“The pavilion itself is a study in complexity: the front-to-back asymmetry of the roof (a clever design move that avoids the banality of predictable symmetry) opens to the sun and to the approach paths. The result is two interior spaces of unequal volume, partial enclosure of which is achieved with latticework and solid panels whose location varies unexpectedly, juxtaposing open and closed in dynamic ways.
“There are two entrances, and very different: from the town side one encounters a formal facade – a portico of columns that instinctively read as a grand entrance to be approached slowly, but – at ninety degrees, and on the far short side – the entrance from the Trail is a violent plunge into the full depth of the interior, arrested only at a large mural (a custom work by the noted street artist ARCY). Which is the real entrance?
“A simple picnic pavilion with yet a cubist-recalling play of spatial dynamics and the quiet presence and craftsmanship of a Zen temple. Once in use, I hope it will be not only a canopy under which to rest tired legs but itself an experience that will enlarge the spirits of townspeople and visitors.
“St. Johnsbury has a new landmark,” Herold wrote.
Although ultimately not a winner, the design was entered into an awards competition with the American Institute of Architects.
For her next St. Johnsbury project, Taryn didn’t travel far from the path pavilion.
Through a tunnel and a right-hand turn at Depot Square Park is the four-story New Avenue building that originally served as the New Avenue Hotel. After serving decades as the Depot Square Apartments the prominent structure had fallen into disrepair and was doing the town nor the tenants no great favors.
Energy and investment led to the purchase of the building and its current multi-million dollar rehabilitation. Duncan Wisniewski was hired as project architect and Taryn was tasked with the job.
She said being able to help rehabilitate such a prominent and historical structure downtown is rewarding.
“It’s very exciting to think about coming home and working on a project of this importance in town,” Taryn said.
She makes a trip to the building every Tuesday to check on progress and help address any concerns or questions. The work requires adherence to the historical nature of the building, which presents its challenges, she said.
“There’s unknown conditions you discover,” she said. “There’s been a huge amount of structural work to do.” Breadloaf Construction is on target to complete the project this September, she said. It will feature affordable housing apartments on three upper floors and commercial space on the ground floor.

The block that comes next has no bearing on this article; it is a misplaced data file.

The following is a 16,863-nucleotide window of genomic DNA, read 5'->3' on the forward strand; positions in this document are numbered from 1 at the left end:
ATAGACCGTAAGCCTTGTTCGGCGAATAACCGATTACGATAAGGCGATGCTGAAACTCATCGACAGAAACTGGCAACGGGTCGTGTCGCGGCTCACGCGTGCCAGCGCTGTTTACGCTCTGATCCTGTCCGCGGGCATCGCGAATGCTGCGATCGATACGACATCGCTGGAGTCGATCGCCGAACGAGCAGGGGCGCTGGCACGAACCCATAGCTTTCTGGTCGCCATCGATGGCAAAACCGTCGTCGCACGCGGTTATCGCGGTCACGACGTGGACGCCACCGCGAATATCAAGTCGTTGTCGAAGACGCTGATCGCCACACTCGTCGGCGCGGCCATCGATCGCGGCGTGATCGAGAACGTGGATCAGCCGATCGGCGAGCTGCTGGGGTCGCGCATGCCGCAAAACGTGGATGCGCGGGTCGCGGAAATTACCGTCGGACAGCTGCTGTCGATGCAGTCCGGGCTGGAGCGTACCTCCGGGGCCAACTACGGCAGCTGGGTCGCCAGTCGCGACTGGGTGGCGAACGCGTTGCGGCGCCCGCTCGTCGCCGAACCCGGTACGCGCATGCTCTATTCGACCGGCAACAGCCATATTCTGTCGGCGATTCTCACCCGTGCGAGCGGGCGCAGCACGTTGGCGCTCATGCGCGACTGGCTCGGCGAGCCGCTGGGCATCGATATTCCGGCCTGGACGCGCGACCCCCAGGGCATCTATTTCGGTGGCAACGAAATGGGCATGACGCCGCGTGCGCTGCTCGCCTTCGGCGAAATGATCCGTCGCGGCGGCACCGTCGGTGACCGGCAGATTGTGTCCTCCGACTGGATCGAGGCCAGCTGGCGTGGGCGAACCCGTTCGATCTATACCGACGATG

“We studied all the postcards and we’re trying to restore it to its former glory,” she said.
Taryn said she the importance of the New Avenue rehabilitation to local housing needs is significant.
“I think it’s really important that it’s continuing to be affordable housing. That is really one of the largest guiding principles: everyone deserves a safe, happy place to live.”
There’s also an essential economic component, she said. “The project does have a responsibility anchoring downtown. I think it could attract some good business and start to fill those storefronts.”
Another significant upgrade through the rehab is in energy efficiency, Taryn said. Fossil fuel use will be limited with the addition of heat pumps, and a central air system will eliminate the need for window air conditioners.
“I think it’s coming together really well,” she said. “It’s not an easy project but everybody’s working so hard.”
She said she works on some aspect of the New Avenue project most every day. At the same time she and another architect at the company are in the process of taking ownership of Duncan Wisniewski Architecture. “The founders are trying to figure out how to retire,” she said.
And while Taryn’s top mark in the local athletics record book was lost after 14 years, the marks she’s making in town architecturally are likely to live on for many years to come.